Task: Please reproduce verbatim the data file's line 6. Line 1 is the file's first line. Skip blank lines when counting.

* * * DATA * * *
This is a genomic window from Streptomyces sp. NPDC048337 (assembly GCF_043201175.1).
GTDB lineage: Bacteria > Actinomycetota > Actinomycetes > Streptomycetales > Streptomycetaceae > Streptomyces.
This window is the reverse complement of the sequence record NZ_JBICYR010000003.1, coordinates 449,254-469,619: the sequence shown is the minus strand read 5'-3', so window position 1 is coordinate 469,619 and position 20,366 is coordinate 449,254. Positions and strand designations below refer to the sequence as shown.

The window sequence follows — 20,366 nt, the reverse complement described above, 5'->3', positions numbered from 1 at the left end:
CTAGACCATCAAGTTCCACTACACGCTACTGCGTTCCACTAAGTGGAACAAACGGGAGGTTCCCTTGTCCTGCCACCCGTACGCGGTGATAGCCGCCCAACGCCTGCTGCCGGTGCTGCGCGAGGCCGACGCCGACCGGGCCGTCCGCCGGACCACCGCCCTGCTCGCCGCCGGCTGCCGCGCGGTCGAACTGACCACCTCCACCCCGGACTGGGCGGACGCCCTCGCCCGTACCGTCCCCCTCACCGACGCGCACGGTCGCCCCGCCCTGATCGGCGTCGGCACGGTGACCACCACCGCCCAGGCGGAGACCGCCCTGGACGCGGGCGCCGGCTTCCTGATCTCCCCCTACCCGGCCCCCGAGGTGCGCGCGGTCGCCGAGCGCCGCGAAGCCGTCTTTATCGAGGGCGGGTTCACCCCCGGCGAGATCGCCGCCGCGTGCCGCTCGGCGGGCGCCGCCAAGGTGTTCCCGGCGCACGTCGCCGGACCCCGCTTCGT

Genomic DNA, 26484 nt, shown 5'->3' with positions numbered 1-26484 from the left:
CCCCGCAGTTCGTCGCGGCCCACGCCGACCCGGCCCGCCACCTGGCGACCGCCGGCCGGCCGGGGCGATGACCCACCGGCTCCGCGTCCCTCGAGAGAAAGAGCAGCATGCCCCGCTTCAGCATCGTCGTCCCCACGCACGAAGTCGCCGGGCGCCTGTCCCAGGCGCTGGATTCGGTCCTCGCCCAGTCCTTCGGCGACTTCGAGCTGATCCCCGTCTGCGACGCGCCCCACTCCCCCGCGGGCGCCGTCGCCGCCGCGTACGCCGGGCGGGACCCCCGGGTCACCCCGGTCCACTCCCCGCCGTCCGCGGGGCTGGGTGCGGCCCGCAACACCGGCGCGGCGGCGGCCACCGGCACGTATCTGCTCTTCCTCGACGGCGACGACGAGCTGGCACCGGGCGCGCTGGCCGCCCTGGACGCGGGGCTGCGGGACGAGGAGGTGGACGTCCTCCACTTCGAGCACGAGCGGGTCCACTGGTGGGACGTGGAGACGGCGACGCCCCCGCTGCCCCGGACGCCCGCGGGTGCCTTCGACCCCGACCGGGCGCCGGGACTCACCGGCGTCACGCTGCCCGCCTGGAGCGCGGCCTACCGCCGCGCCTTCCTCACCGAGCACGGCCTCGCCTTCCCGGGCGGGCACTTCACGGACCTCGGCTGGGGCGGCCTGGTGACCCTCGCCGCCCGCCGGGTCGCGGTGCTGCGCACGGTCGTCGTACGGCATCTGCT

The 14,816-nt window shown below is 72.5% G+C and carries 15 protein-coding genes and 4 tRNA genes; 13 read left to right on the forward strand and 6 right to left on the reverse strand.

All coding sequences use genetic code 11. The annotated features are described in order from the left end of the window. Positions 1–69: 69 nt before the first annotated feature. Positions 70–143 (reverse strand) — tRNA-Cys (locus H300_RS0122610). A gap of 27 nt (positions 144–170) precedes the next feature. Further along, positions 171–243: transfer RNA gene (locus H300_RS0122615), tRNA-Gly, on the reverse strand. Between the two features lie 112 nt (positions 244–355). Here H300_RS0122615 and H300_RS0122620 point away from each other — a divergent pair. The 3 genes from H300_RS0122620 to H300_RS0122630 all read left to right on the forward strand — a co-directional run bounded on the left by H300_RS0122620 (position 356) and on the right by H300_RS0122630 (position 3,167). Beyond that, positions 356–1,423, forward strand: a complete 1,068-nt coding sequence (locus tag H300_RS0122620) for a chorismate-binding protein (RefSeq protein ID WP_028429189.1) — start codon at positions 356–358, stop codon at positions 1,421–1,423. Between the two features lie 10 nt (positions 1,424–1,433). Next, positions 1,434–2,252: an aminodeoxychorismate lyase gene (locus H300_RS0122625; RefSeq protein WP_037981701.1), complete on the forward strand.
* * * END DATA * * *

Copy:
Genomic DNA, 26484 nt, shown 5'->3' with positions numbered 1-26484 from the left: